Reverse mortgages are a powerful tool and help seniors obtain tax-free cash flow and to enhance their retirement lifestyle.

"When Experience Counts"

Virginia will come to your home for a private consultation to discuss your needs and find out what a reverse mortgage can do for you.
Learn How a Reverse Mortgage Works. How to qualify for a Reverse Mortgage.

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Virginia offers specialized knowledge about aging and the important health, financial and social issues that affect the majority of seniors.

          Frequently Asked Questions


I have been helping seniors in Colorado enjoy all the benefits of a reverse mortgage loan since 1998. I am completely hands on through out the entire process. I meet personally with every customer, and I help with the processing of the loans, and after lender approval, I personally close the reverse mortgage in the customers home. I have often heard the same concerns and questions raised, and I thought it would be helpful to answer a few of those questions here.


Q. How Do I know If I Can Qualify for a Reverse Mortgage?

A. To be eligible for a Home Equity Reverse Mortgage (HECM), HUD requires that the borrower is a homeowner, 62 years of age or older, and have their home paid for free and clear, OR, have a mortgage balance that can be paid off with the proceeds from the reverse mortgage. You are also required to receive HUD-approved counseling prior to obtaining a reverse mortgage.


Q. How Do I Get the Money?

A. You tell me how you wish to receive your funds. You can choose to receive a monthly payment, a lump sum or leave your funds in a line of credit, that you can draw from whenever you wish. You may also choose receive your money using all three of the above ways. You control how your funds are disbursed.


Q. Are There Restriction On How I Can Use My Money?

A. You can use your funds anyway you would like. You can supplement your current income, pay off bills, make home improvements, travel, what ever you wish.


Q. How Much Money Can I Get?

A. The amount you will receive from your reverse mortgage depends on the age of the youngest borrower on title (must be at least 62), the value of your home as determined by an FHA/HUD approved appraiser, and the current interest rates.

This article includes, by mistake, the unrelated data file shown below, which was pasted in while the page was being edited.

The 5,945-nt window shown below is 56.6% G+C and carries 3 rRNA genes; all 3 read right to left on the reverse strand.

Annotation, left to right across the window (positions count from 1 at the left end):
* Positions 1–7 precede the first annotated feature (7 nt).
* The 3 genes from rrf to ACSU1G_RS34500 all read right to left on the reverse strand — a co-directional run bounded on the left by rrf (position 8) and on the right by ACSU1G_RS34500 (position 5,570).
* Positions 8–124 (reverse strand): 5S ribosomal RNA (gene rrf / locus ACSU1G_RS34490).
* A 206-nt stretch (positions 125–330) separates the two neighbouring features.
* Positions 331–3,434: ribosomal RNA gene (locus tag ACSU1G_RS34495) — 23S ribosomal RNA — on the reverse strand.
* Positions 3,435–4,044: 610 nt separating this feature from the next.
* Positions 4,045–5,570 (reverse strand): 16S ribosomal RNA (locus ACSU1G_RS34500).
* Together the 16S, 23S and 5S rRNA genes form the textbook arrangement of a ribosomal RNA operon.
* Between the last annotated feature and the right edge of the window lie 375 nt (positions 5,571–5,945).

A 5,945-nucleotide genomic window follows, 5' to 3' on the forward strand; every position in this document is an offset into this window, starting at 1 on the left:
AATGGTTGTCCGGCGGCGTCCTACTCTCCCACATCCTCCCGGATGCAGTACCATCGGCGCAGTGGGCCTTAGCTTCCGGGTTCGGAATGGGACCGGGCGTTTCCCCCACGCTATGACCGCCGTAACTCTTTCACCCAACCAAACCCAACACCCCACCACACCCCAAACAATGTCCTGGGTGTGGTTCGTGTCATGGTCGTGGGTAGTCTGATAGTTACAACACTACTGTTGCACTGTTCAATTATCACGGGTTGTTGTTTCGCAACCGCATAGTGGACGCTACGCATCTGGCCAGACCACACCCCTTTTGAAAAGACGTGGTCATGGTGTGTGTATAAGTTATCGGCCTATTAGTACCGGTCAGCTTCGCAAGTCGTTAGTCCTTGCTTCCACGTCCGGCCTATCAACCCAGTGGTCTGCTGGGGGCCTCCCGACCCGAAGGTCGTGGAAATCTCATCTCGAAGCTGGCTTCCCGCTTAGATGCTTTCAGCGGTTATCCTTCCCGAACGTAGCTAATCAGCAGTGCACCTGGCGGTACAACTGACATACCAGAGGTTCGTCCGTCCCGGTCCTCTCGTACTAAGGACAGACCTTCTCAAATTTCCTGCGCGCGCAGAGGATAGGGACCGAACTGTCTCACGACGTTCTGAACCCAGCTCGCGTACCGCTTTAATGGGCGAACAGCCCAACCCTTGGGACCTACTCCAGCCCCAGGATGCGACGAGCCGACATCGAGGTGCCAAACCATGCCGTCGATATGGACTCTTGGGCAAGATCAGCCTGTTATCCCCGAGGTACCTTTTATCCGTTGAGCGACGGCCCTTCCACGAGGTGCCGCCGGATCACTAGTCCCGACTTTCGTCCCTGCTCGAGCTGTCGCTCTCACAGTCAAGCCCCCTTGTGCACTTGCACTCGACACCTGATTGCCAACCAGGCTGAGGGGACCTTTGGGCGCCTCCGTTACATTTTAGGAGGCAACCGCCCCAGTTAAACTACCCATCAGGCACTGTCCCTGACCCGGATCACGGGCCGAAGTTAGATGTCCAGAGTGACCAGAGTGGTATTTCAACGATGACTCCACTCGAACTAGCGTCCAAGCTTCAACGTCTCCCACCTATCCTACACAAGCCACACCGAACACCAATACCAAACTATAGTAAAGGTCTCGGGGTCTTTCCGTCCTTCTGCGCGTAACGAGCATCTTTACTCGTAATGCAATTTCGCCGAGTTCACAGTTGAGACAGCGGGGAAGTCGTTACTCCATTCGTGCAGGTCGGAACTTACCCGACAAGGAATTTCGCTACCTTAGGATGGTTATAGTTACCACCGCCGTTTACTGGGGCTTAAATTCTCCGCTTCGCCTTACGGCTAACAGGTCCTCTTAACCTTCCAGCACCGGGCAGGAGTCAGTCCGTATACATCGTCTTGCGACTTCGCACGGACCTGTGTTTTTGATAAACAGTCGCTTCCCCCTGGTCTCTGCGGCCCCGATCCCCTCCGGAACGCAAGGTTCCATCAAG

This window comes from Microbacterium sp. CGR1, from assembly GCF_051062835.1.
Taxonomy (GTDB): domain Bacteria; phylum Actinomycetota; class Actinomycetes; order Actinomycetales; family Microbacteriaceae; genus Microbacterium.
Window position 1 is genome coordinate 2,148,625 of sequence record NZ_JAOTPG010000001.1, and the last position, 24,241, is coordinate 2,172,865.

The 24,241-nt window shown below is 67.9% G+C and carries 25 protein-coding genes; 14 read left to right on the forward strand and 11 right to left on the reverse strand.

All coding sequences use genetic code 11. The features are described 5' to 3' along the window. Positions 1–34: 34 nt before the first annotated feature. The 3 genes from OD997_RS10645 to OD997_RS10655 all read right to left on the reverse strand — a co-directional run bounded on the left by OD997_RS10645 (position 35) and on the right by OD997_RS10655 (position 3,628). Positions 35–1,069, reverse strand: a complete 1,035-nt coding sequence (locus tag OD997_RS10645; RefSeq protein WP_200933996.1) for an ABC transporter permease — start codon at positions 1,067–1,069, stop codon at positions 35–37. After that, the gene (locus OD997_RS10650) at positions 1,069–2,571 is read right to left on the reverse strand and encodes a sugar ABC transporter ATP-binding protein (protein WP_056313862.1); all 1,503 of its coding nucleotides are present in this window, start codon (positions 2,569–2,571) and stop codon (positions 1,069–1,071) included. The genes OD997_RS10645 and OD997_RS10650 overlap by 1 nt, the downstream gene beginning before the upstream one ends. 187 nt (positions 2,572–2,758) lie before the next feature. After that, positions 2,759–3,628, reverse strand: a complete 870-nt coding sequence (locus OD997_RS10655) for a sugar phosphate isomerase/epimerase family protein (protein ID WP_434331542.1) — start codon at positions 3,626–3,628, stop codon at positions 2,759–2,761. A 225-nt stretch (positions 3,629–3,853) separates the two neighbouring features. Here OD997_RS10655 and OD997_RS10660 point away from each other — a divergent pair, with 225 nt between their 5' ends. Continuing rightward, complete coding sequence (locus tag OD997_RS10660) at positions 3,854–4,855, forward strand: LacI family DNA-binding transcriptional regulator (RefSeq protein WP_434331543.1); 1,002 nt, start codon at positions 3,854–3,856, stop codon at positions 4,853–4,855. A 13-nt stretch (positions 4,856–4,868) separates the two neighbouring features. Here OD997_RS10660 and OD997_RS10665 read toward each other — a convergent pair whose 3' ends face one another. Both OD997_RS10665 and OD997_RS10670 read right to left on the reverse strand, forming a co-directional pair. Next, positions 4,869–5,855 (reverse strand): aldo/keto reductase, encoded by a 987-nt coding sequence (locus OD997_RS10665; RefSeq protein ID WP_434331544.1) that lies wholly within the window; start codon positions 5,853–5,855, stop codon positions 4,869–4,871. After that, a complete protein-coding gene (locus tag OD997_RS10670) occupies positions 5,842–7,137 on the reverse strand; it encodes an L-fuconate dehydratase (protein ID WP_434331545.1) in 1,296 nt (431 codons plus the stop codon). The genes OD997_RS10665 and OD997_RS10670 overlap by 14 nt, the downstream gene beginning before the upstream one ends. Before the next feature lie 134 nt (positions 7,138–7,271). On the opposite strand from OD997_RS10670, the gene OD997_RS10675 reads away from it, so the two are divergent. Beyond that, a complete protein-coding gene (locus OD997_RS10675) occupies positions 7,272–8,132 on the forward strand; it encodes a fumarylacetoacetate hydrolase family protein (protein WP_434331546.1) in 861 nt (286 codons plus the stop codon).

Q. Are the Funds I Receive Taxable?

A. No. Reverse mortgages are loans, and not considered income.


Q. What Happens if My Spouse Or I Need to Go to a Nursing Home?

A. As long as one borrower lives in the property, the reverse mortgage does not become due. If the last borrower needs to go to a nursing home but intends to return, the reverse mortgage doesn’t need to be repaid until that homeowner has been gone for 12 consecutive months.


Q. Can We Sell the Home if We Decide to Move?

A. Yes, you simply repay the reverse mortgage loan balance from the proceeds of the sale, just like you would any other mortgage. You keep any remaining funds available to you.


Q. What Happens When We Pass Away?

A. The reverse mortgage becomes due, ONLY when all parties to the reverse mortgage are no longer there. In other words, if your spouse dies, and you still live in the home, then nothing changes within the reverse mortgage. However, suppose you are the last borrower in the home. If you pass away the outstanding reverse mortgage balance must be repaid once your estate is settled. Your heirs may sell the home, pay off the outstanding loan balance and keep the remaining cash, or refinance the outstanding loan balance and keep the home. A reverse mortgage is a non recourse loan, which means that no matter how much you owe at the time the loan is paid off, you or your heirs can never owe more than the value of the home. If there are proceeds left when the home is sold, the money goes to either you or your heirs.